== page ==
Everything business owners should know about using Entrepreneurs’ Relief

Back in December, the Conservative manifesto included a commitment to ‘review and reform’ Entrepreneurs’ Relief.

With a Budget just around the corner, many commentators expect the Chancellor to make changes to this useful tax relief. So, with a possible scaling back of the relief on the horizon, here’s a refresher as to what Entrepreneurs’ Relief is, and how you can make the most of it before any Budget changes.

How Entrepreneurs’ Relief works

Entrepreneurs’ Relief was introduced in 2008 under Gordon Brown’s government with the intention of replacing Business Asset Taper Relief (BATR).

BATR and retirement relief were previously available to qualifying taxpayers without any financial limit and so were more generous than the regime which replaced them.

At first the relief was limited to £1m per person, but the cap was increased several times and raised to £10m in 2011.

Business owners can qualify for the relief when they sell all or part of a company. Entrepreneurs’ Relief is currently available to clients who own their business, either as:

  • A sole trader
  • A partner in a partnership (typically 5% or more)
  • A shareholder in a company

The person must own the business for at least two whole years leading up to the disposal. The relief applies to a disposal of the whole or part of an interest in the business itself, or of an asset used in the business.

Currently, Entrepreneurs’ Relief applies a reduced Capital Gains Tax (CGT) rate of 10% to the first £10m of qualifying gains. As the headline CGT rate is currently 20%, the relief provides a tax saving of up to £1m for qualifying taxpayers.

It can be applied over any number of disposals and the £10m cap is a lifetime limit.

Essentially, the relief means that if you sell a business you will pay tax of just 10% on the proceeds of the sale. This is compared to other types of asset where you will pay CGT at the rate of 20%. If you sell a property asset (such as a Buy to Let) you will pay CGT on the gain at 18% if you are a standard rate taxpayer and 28% if you are a higher rate taxpayer.

Could Entrepreneurs’ Relief be set to change?

Despite its popularity among business owners, there has been much criticism of Entrepreneurs’ Relief in recent years.

Last November, the former head of HMRC, Sir Edward Troup, said that the relief had ‘minimal impact on encouraging entrepreneurship in the UK’ adding that ‘it gives £2 billion CGT savings every year to those who have already made their gains and provides no incentive for real entrepreneurship’.

HMRC data shows that the existence of the tax break cost the government £2.2 billion in lost taxes collected in the 2017/18 financial year, leading the government to conclude that the relief is overly generous to the wealthy.

The prime minister, Boris Johnson, recently hinted that the government did have Entrepreneurs’ Relief in its sights, telling a group of female entrepreneurs in his constituency: “I have to tell you the Treasury is fulminating against it because there are some people who are staggeringly rich who are using that relief to make themselves even more staggeringly rich.”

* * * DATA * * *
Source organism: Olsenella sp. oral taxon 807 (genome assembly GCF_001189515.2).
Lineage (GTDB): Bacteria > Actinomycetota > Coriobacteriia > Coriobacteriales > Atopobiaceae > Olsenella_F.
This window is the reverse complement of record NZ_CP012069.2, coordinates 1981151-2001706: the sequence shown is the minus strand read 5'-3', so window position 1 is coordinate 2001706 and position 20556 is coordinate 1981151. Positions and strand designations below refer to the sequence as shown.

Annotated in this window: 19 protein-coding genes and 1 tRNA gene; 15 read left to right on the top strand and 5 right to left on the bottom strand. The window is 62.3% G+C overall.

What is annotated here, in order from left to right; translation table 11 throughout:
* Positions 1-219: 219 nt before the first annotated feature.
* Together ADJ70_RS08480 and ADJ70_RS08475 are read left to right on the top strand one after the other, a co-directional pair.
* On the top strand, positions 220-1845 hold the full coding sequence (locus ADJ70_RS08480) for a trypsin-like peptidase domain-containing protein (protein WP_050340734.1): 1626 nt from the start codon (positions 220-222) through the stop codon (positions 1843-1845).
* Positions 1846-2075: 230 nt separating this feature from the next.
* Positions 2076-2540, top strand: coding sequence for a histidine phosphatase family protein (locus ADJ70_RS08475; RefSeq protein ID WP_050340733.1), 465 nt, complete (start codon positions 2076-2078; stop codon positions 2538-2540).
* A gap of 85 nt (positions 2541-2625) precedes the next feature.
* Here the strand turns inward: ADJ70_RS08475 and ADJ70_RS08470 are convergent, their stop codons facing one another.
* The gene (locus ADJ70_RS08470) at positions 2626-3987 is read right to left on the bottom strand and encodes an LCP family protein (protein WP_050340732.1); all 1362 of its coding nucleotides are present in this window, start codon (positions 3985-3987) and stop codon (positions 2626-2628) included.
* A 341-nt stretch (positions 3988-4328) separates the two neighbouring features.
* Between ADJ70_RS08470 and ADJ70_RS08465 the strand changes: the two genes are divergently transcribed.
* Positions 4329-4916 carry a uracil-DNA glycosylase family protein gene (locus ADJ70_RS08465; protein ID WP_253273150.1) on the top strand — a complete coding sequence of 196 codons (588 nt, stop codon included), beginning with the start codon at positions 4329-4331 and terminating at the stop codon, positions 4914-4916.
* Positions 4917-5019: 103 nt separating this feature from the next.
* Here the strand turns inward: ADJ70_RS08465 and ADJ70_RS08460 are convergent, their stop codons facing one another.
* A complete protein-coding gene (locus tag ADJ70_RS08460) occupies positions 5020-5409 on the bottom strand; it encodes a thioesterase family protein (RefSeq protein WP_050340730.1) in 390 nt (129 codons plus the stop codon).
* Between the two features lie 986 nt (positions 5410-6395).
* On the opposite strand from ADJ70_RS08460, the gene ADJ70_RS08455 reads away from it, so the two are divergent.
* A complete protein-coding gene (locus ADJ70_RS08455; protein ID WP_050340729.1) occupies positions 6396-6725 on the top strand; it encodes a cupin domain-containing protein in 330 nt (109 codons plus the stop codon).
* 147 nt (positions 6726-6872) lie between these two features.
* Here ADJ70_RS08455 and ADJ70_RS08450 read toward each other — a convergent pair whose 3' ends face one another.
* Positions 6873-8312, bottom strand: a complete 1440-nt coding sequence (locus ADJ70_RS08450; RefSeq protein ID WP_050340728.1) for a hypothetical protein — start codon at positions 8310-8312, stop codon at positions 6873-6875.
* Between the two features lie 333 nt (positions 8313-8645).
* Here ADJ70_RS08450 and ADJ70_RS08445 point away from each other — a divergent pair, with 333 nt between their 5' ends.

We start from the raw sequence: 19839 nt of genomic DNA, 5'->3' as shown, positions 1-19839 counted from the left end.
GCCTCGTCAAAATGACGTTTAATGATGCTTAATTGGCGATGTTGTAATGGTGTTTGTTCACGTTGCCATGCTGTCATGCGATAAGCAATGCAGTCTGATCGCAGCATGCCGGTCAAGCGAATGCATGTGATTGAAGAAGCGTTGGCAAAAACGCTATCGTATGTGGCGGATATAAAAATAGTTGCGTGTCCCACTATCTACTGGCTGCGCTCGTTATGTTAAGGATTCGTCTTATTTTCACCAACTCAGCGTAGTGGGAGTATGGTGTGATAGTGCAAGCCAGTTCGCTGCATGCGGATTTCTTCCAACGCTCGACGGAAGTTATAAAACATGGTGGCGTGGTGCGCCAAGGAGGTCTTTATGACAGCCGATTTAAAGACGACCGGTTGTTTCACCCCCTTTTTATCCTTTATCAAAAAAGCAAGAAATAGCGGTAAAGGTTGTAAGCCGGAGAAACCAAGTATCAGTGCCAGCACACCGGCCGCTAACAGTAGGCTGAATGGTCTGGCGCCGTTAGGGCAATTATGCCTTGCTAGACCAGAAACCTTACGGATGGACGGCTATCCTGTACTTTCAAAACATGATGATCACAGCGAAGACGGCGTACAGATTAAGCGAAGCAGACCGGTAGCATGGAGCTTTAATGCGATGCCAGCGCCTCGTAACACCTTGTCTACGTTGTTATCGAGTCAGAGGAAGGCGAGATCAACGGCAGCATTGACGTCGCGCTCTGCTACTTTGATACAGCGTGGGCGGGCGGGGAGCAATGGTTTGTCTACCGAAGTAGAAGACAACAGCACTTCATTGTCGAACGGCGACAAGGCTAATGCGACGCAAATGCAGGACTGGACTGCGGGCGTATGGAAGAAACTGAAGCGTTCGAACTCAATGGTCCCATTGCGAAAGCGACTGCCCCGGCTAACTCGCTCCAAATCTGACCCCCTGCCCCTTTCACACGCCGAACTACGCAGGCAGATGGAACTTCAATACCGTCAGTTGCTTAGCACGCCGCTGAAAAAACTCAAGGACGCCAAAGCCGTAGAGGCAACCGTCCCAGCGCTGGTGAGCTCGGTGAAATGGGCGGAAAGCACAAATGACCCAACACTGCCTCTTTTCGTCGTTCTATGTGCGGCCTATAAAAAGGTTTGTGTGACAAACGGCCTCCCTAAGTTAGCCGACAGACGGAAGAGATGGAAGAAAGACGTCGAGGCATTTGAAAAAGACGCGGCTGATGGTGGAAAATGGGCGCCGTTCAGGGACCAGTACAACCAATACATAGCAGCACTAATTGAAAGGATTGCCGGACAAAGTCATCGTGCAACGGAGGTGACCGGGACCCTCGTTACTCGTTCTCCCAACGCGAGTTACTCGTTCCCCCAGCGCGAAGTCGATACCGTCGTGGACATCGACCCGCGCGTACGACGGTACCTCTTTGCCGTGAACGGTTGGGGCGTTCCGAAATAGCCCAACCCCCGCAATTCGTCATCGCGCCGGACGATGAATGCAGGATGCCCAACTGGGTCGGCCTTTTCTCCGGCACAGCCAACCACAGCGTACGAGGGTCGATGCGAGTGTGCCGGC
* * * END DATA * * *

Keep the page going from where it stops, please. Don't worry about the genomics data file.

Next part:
However, many experts have called for the Chancellor to rethink his plans to change the valuable relief.

Miles Dean, head of international tax at Andersen Tax UK, said: “It beggars belief that just as the UK is going it alone and leaving the EU, the newly elected Tory majority government proposes to… curb a tax relief that inspires many entrepreneurs to cut loose and take risks”.

How to make the most of Entrepreneurs’ Relief before any changes

If changes to Entrepreneurs’ Relief are announced in the budget, it is likely that changes will come into effect in the 2020/21 tax year. This means that there may only be a few weeks to take advantage of the rules as they presently are.

CGT rules state that when an asset (such as an interest in a business) is sold under an unconditional legal contract, the date of this disposal is the date when the contract is signed by all parties, not at completion.

If a contract is conditional (it does not bind its parties unless and until condition(s) have been met) then, for CGT purposes, the disposal by the seller will take place when all the prior conditions have been fulfilled.

What this means is that business owners wanting qualifying disposals to be taxed under the current Entrepreneurs’ Relief regime must exchange unconditional contracts before the law changes.

If you are already selling your business, or are about to do so, you would be well-advised to ensure that you exchange contracts as soon as possible – ideally before the Budget on 11 March and certainly by 5 April 2020.

Get in touch

If you have any questions about Entrepreneurs’ Relief, or you’re a business owner looking for expert financial planning advice, please get in touch. Email or call us on 01454 416653.

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